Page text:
Generation Z

Introducing Generation Z

“… we will tell the next generation the praiseworthy deeds of the LORD,
His power, and the wonders He has done.” – Psalm 78:4b

I recently asked my son what he wanted to be when he grew up.  

Expecting to hear the words “doctor,” “engineer” or “behavioral scientist,” he quickly dashed those hopes. 

“YouTuber, mom,” he said. “I want to be a YouTuber.”  

It’s no wonder. Last year, a 7-year-old reported earning $22 million from his personal YouTube channel, Ryan Toysreview, where nearly 19 million subscribers watch him unbox and play with toys. 

Meanwhile, my daughter burst out laughing as she scrolled through my iPhone pictures and said, “Aww … what a cute old-people selfie!” When I asked, “What’s an old-people selfie?,” she fell on the floor in hysterics.  

(Apparently, an “old-people selfie” is a photo of your entire face. Young people intentionally crop out half of a face to make their photography more interesting.) 

Ladies and gentlemen, meet Gen Z.   

Who is Gen Z?

Gen Z are those born from 1999 to 2015. This generation currently constitutes the largest percentage of the country’s population, eclipsing American Baby Boomers, who held the majority for close to 50 years.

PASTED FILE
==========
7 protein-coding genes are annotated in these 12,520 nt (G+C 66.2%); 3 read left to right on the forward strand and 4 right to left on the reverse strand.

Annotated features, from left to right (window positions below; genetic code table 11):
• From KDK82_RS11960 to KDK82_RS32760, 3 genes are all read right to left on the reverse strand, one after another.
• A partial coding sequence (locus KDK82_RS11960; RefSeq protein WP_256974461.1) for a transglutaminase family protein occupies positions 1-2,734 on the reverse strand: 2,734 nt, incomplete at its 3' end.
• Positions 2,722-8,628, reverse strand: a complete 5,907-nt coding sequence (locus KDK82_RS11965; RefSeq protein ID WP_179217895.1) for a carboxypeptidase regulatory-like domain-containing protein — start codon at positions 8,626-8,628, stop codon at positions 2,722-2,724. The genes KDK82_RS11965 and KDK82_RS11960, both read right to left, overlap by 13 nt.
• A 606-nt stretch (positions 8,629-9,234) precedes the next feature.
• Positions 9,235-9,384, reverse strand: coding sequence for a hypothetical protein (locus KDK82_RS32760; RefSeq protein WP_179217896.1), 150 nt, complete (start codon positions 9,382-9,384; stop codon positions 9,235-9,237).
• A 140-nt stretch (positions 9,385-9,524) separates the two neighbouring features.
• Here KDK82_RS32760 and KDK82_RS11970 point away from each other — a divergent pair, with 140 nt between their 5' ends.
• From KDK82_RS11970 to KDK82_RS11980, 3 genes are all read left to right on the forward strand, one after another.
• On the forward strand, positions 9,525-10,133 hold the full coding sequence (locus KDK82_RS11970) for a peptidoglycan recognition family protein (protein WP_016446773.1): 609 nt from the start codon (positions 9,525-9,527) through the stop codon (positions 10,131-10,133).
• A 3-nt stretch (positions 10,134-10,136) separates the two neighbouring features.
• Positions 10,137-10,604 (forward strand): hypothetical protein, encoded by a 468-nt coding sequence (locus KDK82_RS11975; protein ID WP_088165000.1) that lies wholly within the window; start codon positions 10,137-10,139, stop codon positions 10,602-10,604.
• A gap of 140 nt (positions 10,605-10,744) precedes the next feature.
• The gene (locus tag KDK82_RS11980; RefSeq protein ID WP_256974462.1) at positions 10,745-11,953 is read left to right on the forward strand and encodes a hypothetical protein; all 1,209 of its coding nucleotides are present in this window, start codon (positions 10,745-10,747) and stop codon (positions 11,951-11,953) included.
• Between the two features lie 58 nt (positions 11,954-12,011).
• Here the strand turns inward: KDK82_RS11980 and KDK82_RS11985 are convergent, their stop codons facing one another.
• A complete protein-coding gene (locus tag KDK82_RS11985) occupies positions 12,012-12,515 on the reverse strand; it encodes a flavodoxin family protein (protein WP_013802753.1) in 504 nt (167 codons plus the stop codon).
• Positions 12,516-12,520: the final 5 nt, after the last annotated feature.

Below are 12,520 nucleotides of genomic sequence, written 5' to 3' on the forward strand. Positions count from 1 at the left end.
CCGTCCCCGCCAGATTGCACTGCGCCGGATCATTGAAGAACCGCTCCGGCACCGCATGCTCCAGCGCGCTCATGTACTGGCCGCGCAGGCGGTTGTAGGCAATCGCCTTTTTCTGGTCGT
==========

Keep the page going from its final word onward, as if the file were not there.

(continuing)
The old order is fading, and the new order is growing 

What do Gen Zers believe?

The U.S. marketing research firm Barna Group says that unlike previous generations, when it comes to religious identity, only 4% of Gen Z have a biblical worldview. 

The percentage who identify as atheist – 13% – is double that of all U.S. adults. That may seem like a small number, but Americans are saying, “there is no God” at increasingly younger ages.

According to Pew Research Center, the “nones,” or people who do not identify with any religion, are at the highest percentages in history. This includes 23% of all U.S. adults and 35% of U.S. adult Millennials, a trajectory that Gen Z will continue. 

And more than half say that happiness is their ultimate goal in life, which equates to financial success.

What’s influencing them?

Gen Z is the first generation to have been exposed to smart technology and social media from birth. According to Barna, 57% of kids and teens look at the screen four or more hours per day; 26% spend eight or more hours a day on their devices – that’s an entire work day!  (My son requires an entire power strip to charge his devices!) 

In this digital world and as a result of social media, we have entered the era of the “democratization of influence.” In previous generations, family heritage and upbringing were the top influences in forming a person’s identity. But Barna reports that Gen Z ranks these fifth.